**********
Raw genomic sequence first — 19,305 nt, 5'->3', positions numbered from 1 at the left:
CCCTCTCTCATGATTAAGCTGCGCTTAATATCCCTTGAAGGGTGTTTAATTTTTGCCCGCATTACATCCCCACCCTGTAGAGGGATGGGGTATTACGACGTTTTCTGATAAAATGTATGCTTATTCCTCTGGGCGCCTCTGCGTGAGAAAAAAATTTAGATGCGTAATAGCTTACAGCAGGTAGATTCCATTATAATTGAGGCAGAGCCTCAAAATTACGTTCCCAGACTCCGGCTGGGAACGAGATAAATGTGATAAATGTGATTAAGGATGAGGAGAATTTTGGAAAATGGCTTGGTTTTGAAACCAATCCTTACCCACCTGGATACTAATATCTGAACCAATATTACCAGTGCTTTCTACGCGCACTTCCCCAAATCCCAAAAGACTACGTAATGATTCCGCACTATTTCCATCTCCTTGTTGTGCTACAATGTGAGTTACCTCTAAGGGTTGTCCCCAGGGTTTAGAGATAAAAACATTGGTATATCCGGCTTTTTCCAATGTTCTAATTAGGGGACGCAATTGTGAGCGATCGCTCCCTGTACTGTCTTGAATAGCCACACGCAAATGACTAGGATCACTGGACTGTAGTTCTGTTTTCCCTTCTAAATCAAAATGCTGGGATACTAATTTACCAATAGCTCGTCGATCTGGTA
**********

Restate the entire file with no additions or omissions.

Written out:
Raw genomic sequence first — 19,305 nt, 5'->3', positions numbered from 1 at the left:
CCCTCTCTCATGATTAAGCTGCGCTTAATATCCCTTGAAGGGTGTTTAATTTTTGCCCGCATTACATCCCCACCCTGTAGAGGGATGGGGTATTACGACGTTTTCTGATAAAATGTATGCTTATTCCTCTGGGCGCCTCTGCGTGAGAAAAAAATTTAGATGCGTAATAGCTTACAGCAGGTAGATTCCATTATAATTGAGGCAGAGCCTCAAAATTACGTTCCCAGACTCCGGCTGGGAACGAGATAAATGTGATAAATGTGATTAAGGATGAGGAGAATTTTGGAAAATGGCTTGGTTTTGAAACCAATCCTTACCCACCTGGATACTAATATCTGAACCAATATTACCAGTGCTTTCTACGCGCACTTCCCCAAATCCCAAAAGACTACGTAATGATTCCGCACTATTTCCATCTCCTTGTTGTGCTACAATGTGAGTTACCTCTAAGGGTTGTCCCCAGGGTTTAGAGATAAAAACATTGGTATATCCGGCTTTTTCCAATGTTCTAATTAGGGGACGCAATTGTGAGCGATCGCTCCCTGTACTGTCTTGAATAGCCACACGCAAATGACTAGGATCACTGGACTGTAGTTCTGTTTTCCCTTCTAAATCAAAATGCTGGGATACTAATTTACCAATAGCTCGTCGATCTGGTA